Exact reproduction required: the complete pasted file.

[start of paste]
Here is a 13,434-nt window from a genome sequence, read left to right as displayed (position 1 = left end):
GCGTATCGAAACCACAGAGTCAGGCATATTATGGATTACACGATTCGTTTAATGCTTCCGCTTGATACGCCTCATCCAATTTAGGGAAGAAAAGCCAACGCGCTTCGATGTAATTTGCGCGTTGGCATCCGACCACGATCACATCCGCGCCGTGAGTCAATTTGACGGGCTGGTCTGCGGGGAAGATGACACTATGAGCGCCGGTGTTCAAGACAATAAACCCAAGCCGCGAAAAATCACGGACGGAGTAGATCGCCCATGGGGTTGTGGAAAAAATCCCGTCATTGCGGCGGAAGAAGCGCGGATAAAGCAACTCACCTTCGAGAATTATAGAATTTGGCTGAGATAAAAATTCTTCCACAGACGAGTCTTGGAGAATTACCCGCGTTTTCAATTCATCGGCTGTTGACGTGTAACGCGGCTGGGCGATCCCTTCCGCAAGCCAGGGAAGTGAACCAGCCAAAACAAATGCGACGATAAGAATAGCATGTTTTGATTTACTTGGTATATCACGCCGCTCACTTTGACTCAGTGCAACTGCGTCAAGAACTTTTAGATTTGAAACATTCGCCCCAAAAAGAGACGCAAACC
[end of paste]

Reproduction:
Here is a 13,434-nt window from a genome sequence, read left to right as displayed (position 1 = left end):
GCGTATCGAAACCACAGAGTCAGGCATATTATGGATTACACGATTCGTTTAATGCTTCCGCTTGATACGCCTCATCCAATTTAGGGAAGAAAAGCCAACGCGCTTCGATGTAATTTGCGCGTTGGCATCCGACCACGATCACATCCGCGCCGTGAGTCAATTTGACGGGCTGGTCTGCGGGGAAGATGACACTATGAGCGCCGGTGTTCAAGACAATAAACCCAAGCCGCGAAAAATCACGGACGGAGTAGATCGCCCATGGGGTTGTGGAAAAAATCCCGTCATTGCGGCGGAAGAAGCGCGGATAAAGCAACTCACCTTCGAGAATTATAGAATTTGGCTGAGATAAAAATTCTTCCACAGACGAGTCTTGGAGAATTACCCGCGTTTTCAATTCATCGGCTGTTGACGTGTAACGCGGCTGGGCGATCCCTTCCGCAAGCCAGGGAAGTGAACCAGCCAAAACAAATGCGACGATAAGAATAGCATGTTTTGATTTACTTGGTATATCACGCCGCTCACTTTGACTCAGTGCAACTGCGTCAAGAACTTTTAGATTTGAAACATTCGCCCCAAAAAGAGACGCAAACC